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What's Up in the 8th

The court takes a look at four search cases, including an attempt by an (ex-)judge to create a new cause of action.  That, and the usual spate of cases involving screwed-up pleas or sentencings...

Rule 11 specifies that a defendant has to be advised of certain constitutional rights at the time of his plea.  Is one of those the right to counsel?  Not if he's represented by an attorney at the plea, and he's asked whether he's satisfied with the attorney and responds affirmatively, says the court in State v. Block.  On the other hand, yet another reminder to attorneys handling an appeal:  check the journal entry.  In State v. Walls, the trial court sentenced the defendant to five years imprisonment on four convictions, but didn't specify a separate sentence for each offense.  That gets the case bounced for lack of a final appealable order.

And if you're the lawyer representing the defendant at sentencing, you better be the one to raise the issue of costs.  In State v. Luna, the court had made no mention of that subject at the sentencing hearing, but imposed them in the journal entry.  No problem, says the court; the law is not that a court can't impose costs on an indigent defendant, but that the court may waive costs if the defendant is indigent.  There's no obligation to, and if the defendant hasn't filed an affidavit of indigency, too bad.

Defendants batted .500 in search and seizure cases last week, winning one, losing one, and splitting the difference in one.  In State v. Clay, the police were doing a warrant sweep in East Cleveland, their task complicated by the fact that the description given them of the suspect was only that he was a "black male."  To no one's surprise, the police spotted one standing outside a car; it was Clay, who had the misfortune of being one of the 12,000 or so denizens of the city to match that description.  The officer asked for Clay's identification; he said it was in the car.  Before allowing Clay to retrieve his ID, the cop patted him down "for officer safety," and discovered marijuana.  Although the car was legally parked on a private driveway, the officer decided to impound it, and an inventory search revealed several rocks of cocaine.  It is unclear which is the greater mystery:  why the State chose to appeal the grant of the motion to suppress, or why the court felt it necessary to devote 12 pages to affirming it; a simple "are you nuts?" would have sufficed.

State v. Hopper gives the court its first opportunity to consider Arizona v. Gant, the car search decision handed down by the US Supreme Court in April.  Gant essentially overruled the holding in New York v. Belton that cops could search the interior of a car pursuant to an arrest, even if the arrestee was no longer near the vehicle.  When I discussed Gant, I'd mentioned that Gant still permits a vehicle search if "it is reasonable to believe the vehicle contains evidence of the offense of arrest," and that, for that reason, Gant would probably "have much more limited application to drug arrests." 

That's pretty much what happened in Hopper:  The cops made a traffic stop and noticed the smell of marijuana as they approached the car.  They removed the occupants, handcuffed them, and searched the car.  Finding two bags of demon weed and a scale, they arrested the occupants for transporting the stuff.  At the stationhouse, Hopper was found with crack cocaine. 

Appellate counsel made a clever argument:  handcuffing constituted an arrest, and the arrest couldn't be justified by what the search found.  The court concludes that the handcuffing "merely constituted a reasonable measure to ensure officer safety," and focuses on the correct issue:  whether the police had probable cause to search the car under the automobile exception to the warrant requirement.  The smell of marijuana did just that.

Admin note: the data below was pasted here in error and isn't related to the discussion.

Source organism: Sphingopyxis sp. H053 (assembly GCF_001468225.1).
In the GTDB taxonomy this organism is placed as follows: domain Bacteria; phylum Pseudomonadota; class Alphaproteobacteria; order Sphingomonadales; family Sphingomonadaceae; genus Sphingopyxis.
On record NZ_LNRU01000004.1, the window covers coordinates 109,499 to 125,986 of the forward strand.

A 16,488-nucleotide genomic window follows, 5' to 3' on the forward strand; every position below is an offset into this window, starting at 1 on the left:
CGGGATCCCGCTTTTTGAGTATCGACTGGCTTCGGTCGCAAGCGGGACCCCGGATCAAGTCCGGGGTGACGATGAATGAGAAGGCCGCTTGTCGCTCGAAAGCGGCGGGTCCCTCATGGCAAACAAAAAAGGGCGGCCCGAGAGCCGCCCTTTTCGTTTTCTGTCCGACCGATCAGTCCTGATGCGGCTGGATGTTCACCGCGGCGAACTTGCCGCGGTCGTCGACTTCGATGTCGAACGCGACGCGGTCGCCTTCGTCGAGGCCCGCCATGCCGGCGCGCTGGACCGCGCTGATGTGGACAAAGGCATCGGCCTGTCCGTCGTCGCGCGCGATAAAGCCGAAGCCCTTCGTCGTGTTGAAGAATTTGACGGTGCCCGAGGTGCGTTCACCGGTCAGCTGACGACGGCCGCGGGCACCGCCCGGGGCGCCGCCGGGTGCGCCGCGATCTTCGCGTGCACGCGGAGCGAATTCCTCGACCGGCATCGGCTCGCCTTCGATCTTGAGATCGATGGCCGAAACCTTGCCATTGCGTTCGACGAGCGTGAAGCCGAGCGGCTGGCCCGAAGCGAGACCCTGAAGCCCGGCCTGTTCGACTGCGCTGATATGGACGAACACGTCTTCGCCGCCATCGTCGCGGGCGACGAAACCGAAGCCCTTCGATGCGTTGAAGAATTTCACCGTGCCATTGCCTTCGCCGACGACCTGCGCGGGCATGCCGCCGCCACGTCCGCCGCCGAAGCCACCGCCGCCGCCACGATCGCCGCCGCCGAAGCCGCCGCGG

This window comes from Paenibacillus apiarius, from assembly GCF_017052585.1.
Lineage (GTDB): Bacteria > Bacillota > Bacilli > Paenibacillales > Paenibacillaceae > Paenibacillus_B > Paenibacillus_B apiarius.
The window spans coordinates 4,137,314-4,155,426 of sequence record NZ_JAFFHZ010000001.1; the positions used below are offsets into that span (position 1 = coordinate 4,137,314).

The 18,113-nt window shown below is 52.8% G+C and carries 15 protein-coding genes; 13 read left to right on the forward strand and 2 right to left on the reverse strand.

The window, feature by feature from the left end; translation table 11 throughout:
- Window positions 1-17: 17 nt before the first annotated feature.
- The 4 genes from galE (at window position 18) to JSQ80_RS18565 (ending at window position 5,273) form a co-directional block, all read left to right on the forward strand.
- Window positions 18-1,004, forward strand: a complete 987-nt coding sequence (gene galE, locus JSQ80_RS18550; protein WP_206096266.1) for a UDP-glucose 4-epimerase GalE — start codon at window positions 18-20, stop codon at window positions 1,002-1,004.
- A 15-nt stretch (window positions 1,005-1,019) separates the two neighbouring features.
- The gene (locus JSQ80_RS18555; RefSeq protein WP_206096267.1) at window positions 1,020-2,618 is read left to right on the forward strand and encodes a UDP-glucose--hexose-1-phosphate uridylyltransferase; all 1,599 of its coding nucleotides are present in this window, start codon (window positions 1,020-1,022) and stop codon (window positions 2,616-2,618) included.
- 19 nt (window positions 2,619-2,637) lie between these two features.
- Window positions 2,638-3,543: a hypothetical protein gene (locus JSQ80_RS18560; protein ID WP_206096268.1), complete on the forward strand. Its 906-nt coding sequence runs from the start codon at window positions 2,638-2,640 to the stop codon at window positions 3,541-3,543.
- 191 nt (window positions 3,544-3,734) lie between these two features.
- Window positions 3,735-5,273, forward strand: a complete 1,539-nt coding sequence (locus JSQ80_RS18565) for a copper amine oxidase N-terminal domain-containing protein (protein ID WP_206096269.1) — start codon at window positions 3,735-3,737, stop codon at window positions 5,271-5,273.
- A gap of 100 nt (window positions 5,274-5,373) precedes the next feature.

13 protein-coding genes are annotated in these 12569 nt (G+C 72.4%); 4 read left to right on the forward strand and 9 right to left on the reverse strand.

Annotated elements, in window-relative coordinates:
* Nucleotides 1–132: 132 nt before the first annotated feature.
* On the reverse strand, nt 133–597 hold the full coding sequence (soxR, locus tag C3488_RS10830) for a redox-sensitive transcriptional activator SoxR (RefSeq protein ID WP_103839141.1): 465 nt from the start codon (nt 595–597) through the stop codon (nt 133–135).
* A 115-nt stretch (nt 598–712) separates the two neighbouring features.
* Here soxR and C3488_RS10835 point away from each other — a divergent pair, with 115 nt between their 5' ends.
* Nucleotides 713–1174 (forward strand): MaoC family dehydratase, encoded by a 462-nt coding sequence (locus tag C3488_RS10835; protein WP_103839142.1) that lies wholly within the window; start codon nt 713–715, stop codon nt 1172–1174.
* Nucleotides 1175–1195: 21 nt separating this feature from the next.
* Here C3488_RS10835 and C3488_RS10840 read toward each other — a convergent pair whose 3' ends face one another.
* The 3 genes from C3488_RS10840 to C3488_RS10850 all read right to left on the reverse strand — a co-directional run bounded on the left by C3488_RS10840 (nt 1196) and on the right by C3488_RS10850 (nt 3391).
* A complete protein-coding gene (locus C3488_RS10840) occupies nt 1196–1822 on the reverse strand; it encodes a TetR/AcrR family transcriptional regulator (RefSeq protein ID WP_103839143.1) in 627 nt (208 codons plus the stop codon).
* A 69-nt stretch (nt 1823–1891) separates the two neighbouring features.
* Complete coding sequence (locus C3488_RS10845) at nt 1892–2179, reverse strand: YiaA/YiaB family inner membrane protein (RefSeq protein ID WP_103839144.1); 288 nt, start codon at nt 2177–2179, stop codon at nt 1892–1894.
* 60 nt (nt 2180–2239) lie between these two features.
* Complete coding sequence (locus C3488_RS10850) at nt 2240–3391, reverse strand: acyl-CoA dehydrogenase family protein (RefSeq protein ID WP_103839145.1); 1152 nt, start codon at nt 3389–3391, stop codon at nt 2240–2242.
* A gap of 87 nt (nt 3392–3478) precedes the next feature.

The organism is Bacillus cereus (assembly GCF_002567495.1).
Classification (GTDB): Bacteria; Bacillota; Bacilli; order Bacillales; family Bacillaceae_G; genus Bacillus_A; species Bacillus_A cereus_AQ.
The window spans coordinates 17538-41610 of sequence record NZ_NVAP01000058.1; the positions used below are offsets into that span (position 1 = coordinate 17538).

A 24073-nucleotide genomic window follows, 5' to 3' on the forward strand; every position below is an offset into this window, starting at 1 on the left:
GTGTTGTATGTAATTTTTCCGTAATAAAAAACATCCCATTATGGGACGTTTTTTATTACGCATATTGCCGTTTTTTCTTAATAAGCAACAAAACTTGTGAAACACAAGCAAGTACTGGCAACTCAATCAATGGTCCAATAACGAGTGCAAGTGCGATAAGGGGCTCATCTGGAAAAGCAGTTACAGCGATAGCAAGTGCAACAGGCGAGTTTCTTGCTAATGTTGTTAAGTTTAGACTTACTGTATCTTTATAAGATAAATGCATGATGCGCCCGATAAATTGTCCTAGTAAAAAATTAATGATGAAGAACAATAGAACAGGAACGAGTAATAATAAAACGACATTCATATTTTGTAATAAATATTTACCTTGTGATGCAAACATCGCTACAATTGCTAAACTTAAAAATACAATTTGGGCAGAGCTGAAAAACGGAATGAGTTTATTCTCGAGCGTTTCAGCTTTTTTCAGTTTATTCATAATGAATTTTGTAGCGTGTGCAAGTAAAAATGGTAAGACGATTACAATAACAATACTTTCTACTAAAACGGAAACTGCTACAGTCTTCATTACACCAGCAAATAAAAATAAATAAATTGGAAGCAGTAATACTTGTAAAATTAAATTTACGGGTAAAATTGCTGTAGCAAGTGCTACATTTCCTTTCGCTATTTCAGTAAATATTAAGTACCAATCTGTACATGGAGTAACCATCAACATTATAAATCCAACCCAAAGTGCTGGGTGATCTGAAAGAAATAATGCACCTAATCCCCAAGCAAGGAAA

The court comes to a correct result, but via a more questionable route, in State v. Quinones, which actually involved three searches:  a car, an apartment, and a house.  The trial judge had held that Quinones lacked standing to challenge the search of the apartment, on the grounds that it wasn't used as a residence, but as a place to stash drugs.  The court finds that Quinones had a legitimate expectation of privacy in the apartment by virtue of his having stayed there the night before, and having the keys to it.  What's not clear from the opinion is why that would matter; from the brief recitation of facts, it appears that Quinones leased the apartment.  The court cites to a questionable 9th District decision which had concluded that an overnight guest did not have standing to contest the search of an apartment that was used for nothing more than the packaging of drugs.  Quinones was not a guest, though, and his possessory interest in the property was sufficient to give him standing to contest its search.

Finally, we have State ex rel. Kelley v. Junkin, in which a local municipal judge -- since defeated for re-election, an event largely unlamented by those who practiced before him -- had broken new ground in 4th Amendment law.   Kelley was embroiled in litigation with her late husband's law firm, and was suspected of having sent an envelope containing white powder to one of the firm's lawyers.  The police wanted a DNA and handwriting sample from Kelley, and so filed a "Motion to Compel Evidence" in a case captioned "In re:  Orange Village Investigation, Incident No. 2006-146 v. Lynn A. Kelley."  Kelley filed a writ of prohibition against the judge for granting the motion; he defended it on grounds that it was the "functional equivalent" of a search warrant.  That Kelley did not reside within his jurisdiction was one of the problems; that the "motion" was not notarized, and was not even included in the pleadings, was another, and the court tosses the whole thing.


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